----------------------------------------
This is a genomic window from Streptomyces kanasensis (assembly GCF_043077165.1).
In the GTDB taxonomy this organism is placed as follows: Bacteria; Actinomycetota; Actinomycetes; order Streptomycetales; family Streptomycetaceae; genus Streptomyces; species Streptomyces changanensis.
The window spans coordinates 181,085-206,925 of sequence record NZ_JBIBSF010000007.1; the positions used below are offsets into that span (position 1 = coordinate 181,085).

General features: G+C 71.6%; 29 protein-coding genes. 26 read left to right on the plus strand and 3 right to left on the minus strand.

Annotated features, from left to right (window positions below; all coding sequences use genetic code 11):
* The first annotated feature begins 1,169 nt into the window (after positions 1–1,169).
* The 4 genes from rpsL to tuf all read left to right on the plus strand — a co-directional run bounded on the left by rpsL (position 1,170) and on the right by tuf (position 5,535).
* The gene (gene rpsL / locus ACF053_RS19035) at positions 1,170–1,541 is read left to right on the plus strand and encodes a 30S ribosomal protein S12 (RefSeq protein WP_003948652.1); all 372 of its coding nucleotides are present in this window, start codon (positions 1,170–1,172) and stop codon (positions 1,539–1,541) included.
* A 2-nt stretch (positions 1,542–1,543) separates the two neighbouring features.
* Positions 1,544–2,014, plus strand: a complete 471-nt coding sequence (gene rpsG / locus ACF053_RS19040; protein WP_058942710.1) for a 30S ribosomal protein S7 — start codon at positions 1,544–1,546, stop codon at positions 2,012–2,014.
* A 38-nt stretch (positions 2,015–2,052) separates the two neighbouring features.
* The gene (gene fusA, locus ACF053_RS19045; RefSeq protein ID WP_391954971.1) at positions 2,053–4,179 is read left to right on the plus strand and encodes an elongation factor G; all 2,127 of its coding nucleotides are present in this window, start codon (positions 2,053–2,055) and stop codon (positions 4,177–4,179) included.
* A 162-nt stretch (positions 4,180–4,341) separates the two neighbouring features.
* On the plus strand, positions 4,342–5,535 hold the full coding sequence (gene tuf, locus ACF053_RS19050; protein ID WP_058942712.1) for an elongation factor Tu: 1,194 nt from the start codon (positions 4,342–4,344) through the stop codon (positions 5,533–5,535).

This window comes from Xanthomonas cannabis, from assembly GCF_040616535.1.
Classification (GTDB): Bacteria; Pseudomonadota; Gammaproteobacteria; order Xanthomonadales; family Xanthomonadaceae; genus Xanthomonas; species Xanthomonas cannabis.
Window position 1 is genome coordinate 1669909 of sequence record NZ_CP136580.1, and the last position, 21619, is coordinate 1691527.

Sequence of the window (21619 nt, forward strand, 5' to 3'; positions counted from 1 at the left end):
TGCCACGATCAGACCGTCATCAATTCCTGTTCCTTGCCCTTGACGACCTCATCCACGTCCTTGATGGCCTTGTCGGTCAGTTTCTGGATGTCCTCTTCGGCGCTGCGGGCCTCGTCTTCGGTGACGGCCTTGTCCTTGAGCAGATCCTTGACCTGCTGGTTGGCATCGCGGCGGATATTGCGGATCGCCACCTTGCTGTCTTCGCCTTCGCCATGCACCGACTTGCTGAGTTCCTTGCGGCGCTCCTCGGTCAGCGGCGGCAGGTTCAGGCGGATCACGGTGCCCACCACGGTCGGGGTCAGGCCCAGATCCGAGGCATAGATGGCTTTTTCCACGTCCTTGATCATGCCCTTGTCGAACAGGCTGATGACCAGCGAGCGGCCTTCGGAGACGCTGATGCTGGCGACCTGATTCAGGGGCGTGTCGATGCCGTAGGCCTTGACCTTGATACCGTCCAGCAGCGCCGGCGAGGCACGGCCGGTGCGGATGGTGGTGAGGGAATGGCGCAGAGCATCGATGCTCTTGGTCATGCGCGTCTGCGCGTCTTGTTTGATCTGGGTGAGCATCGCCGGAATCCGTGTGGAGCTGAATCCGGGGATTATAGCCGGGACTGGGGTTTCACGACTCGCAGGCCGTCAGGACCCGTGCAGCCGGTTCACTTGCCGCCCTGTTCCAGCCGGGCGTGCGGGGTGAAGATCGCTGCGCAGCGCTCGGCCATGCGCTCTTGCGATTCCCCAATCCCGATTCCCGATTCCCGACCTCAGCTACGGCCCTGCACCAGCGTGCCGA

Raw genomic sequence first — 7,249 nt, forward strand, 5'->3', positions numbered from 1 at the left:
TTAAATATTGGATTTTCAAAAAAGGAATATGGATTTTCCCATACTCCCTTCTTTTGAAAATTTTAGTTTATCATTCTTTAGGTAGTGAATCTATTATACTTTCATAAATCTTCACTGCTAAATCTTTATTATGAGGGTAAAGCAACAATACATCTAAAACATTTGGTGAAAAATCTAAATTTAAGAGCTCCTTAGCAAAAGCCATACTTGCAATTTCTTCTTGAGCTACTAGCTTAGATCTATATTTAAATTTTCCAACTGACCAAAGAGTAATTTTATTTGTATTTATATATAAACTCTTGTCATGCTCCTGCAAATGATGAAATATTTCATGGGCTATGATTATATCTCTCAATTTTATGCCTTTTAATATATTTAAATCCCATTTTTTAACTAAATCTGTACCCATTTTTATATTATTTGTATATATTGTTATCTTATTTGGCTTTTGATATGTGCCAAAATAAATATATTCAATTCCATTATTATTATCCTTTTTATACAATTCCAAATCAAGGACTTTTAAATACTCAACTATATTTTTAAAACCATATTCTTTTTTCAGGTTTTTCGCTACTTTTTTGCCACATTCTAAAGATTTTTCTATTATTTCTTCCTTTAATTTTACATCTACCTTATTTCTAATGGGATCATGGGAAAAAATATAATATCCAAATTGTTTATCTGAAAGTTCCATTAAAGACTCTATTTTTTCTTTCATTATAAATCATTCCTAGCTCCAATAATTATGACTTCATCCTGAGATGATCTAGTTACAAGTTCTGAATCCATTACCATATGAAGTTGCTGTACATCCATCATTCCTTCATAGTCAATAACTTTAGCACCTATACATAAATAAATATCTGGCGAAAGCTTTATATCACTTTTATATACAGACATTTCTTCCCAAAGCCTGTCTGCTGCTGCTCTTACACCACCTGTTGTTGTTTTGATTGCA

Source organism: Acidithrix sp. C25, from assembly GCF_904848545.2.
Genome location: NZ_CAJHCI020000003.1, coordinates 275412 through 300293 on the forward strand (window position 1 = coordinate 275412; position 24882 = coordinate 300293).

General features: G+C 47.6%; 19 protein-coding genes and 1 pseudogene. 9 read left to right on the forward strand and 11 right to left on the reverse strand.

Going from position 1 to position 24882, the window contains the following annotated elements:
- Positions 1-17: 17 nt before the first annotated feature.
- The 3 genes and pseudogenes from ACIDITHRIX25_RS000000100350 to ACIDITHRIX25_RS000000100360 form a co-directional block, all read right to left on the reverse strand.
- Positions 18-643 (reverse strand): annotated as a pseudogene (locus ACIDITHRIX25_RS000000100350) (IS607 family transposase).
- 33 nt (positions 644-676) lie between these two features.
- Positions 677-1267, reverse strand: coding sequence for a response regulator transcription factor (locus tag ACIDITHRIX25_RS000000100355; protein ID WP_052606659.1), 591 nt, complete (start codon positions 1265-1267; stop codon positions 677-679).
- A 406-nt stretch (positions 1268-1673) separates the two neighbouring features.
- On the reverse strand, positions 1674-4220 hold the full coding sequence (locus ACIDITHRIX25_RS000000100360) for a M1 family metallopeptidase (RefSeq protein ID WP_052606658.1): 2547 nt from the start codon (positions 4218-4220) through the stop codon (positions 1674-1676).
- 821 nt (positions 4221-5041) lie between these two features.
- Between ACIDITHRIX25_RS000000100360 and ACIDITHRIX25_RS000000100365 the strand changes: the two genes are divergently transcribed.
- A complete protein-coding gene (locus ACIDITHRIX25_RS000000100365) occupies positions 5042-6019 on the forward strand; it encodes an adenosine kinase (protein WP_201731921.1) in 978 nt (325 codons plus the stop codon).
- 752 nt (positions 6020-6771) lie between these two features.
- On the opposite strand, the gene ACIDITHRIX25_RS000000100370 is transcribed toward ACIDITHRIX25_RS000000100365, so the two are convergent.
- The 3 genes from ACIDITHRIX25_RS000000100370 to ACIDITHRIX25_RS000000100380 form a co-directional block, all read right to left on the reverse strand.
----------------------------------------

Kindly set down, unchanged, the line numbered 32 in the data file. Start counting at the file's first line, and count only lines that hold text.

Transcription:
- On the reverse strand, positions 1674-4220 hold the full coding sequence (locus ACIDITHRIX25_RS000000100360) for a M1 family metallopeptidase (RefSeq protein ID WP_052606658.1): 2547 nt from the start codon (positions 4218-4220) through the stop codon (positions 1674-1676).